Source files:

When you download the source files, there are more details on the spare parts to prepare and on the process of mounting than what you can read on Thingiverse. Nonetheless the assembly steps are not really described and there are not enough pictures to see the machine fully (no overview, no view from the back) which makes it a bit difficult to understand how to mount the machine. The author is quite available if you ask questions on Thingiverse, but it seems unlikely that he would add more pictures or a video of the machine running. We (with my Fabricademy fellows Charlotte and Eileen) hope that our documentations will help others to build the machine.


Qty Description Price Shop
64 KR830-KR850 machine knitting needles. 40ct/needle https://stecker.be
1 114x3mm o-ring ( or a thick rubber bands) 0 in stock
1 760x6mm 2GT timing belt. (760mm is the minimum length) ?
1 30cm aluminium tubing (6mm) for the yarn brake/heel spring stand. → we used a 5.5mm knitting needle as the holes came out too small in stock
about 1m piano wire (between 0.8/1mm)→ we used 0.7mm as the holes came out too small given neighbour
106 4.5mm steel Ball Bearings (cal .177) (52 + 36 + 18 for each part)
1 10cm smooth rod (3mm) (drill rod, styrene, etc) for yarn brake pivots → we used a 2nd hand 2.5mm knitting needle as the holes came out too small deadstock
2 1.5mm nails or pins to secure yarn brake stand in stock
1 one ballpoint style spring to push the center cam up. sacrifice a bic pen
1 8mm x 2mm screw hook to hang the heel spring weight la Pièce Manquante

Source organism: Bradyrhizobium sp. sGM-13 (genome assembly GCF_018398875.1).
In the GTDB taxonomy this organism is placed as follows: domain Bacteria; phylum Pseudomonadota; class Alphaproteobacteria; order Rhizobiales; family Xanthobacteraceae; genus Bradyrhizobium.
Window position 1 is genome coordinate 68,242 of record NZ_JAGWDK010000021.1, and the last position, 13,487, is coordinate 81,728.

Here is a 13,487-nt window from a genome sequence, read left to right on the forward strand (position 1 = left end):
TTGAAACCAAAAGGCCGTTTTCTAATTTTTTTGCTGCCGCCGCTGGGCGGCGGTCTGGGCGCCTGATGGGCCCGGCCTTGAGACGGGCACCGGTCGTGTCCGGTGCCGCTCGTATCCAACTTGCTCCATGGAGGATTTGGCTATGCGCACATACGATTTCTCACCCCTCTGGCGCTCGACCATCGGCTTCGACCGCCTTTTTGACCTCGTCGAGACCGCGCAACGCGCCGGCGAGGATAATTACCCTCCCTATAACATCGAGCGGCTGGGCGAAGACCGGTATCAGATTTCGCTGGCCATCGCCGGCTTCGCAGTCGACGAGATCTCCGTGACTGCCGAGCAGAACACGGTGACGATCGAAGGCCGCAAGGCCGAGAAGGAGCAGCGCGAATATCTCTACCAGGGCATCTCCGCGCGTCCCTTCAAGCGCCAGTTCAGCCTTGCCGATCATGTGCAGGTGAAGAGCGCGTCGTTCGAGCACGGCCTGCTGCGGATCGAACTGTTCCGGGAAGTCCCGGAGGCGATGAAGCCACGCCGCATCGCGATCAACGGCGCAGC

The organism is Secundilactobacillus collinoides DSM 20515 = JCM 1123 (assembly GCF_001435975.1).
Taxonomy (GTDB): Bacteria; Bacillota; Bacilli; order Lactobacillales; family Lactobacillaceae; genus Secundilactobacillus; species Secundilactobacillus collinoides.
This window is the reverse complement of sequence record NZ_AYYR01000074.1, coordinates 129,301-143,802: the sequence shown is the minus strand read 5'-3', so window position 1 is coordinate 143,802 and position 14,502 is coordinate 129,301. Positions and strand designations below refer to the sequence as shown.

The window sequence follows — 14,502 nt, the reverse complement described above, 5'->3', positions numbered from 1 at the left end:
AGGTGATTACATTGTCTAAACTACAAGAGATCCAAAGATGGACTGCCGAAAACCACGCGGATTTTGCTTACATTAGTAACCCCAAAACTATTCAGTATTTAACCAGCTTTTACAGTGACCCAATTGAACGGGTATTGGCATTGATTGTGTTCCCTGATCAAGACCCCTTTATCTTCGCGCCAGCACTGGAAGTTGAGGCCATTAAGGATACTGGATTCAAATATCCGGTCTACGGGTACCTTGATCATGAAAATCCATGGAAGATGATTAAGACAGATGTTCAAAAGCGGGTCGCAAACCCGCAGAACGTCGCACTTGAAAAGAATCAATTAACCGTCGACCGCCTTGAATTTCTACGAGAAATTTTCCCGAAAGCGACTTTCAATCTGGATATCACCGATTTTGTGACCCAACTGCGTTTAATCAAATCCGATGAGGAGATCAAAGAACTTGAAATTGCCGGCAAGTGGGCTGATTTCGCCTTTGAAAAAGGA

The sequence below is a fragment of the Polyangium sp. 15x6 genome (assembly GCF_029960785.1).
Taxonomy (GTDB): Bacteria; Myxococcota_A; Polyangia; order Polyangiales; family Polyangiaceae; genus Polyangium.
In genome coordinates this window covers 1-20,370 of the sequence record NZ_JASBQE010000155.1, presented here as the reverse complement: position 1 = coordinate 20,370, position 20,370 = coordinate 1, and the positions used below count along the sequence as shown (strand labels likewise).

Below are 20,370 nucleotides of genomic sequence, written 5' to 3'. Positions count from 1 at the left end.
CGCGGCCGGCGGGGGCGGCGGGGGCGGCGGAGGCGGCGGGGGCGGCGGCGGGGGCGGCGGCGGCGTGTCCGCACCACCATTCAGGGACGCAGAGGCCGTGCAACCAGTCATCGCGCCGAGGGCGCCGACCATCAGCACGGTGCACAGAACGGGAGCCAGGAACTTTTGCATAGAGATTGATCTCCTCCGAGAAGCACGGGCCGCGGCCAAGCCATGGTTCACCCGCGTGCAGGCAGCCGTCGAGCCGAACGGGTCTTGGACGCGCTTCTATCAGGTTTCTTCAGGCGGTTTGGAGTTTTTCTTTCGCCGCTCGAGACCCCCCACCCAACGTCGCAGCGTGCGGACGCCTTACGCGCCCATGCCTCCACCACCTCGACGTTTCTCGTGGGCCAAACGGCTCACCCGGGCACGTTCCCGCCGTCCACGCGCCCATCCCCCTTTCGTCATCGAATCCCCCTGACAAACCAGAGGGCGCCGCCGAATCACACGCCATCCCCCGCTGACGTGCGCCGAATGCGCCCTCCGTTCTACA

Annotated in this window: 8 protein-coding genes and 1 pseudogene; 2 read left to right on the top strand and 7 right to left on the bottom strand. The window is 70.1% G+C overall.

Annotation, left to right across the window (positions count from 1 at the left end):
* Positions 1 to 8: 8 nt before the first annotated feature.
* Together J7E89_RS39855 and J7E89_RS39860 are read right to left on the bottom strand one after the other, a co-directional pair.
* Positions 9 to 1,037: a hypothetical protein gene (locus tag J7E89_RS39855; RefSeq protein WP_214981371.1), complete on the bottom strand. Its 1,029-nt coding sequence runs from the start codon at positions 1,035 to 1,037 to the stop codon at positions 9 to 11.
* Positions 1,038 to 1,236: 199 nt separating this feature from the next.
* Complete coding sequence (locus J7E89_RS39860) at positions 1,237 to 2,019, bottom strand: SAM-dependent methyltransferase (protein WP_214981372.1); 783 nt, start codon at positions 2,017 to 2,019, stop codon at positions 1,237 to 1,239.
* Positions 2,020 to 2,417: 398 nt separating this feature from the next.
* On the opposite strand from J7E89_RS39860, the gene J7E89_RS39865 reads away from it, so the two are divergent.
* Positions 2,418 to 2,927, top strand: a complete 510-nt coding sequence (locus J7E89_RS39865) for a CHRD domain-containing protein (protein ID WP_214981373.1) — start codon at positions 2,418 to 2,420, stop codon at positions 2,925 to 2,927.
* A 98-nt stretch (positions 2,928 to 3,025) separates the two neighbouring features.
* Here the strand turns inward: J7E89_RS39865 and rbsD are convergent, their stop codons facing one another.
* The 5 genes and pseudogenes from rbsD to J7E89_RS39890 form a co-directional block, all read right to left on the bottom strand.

10 M3x10mm flathead la Pièce Manquante
6 M3x16mm cylinder head la Pièce Manquante
1 M3x30mm in stock
4 M3 nuts in stock
1 M4x25mm + washer and 5mm bushing in stock
Piano chords given by a neighbour of Green Fabric who used to be an organ manfacturer. <3

3D models

3D printing

All the parts can be 3D-printed without any supports, the 3D models are already including bridges that you sometimes need to break after the printing. This is really time saving.

This CSM version is a bit different from existing 3D printed CSM:

  • it uses a timing belt and 106 ball bearings instead of 3D printed gears and less than 20 ball bearings: this allows less friction
  • the cam leaves the needles in an upper position. According to the original maker, it is easier for stitch maintenance (on a flatbed knitting machine, this would be equivalent as the needles going back to D position)
3D printing settings for most parts
  • if you're using metrics system, print the regular files and not the UNC versions
  • NO SUPPORTS NEEDED: The 3D models are already designed with the mandatory supports which you need to remove afterwards. It is much appreciated!
  • 0.4mm nozzle
  • 0.2mm layer height (Quality preset from Prusa Slicer)
  • top layers: 3
  • bottom layers: 3
  • infill: Adaptative Cubic 15%
  • Combine infill every: 2 layers (reduces printing time, especially for tall parts)
3D printing settings for «main cylinder» and «main base»
  • These parts are very long to print, the author suggests to increase the layer height to reduce printing time.
  • 0.3mm layer height
  • Combine infill every: 2 layers (reduces printing time)
The 3rd cylinder was a bit too fragile.
We printed it again with thicker walls. Here you can also see that some parts need to be removed after printing. The mandatory supports are already in the 3D model.

On this video, we can see how the push cam (black) can move up/downwards to be able to change stitch size:

The hardest part to print: because of its printing time, we had to leave it print overnight. But at Green Fabric, it's too cold during the night. I had to bring the 3D printer to my house to print it and have a look at it.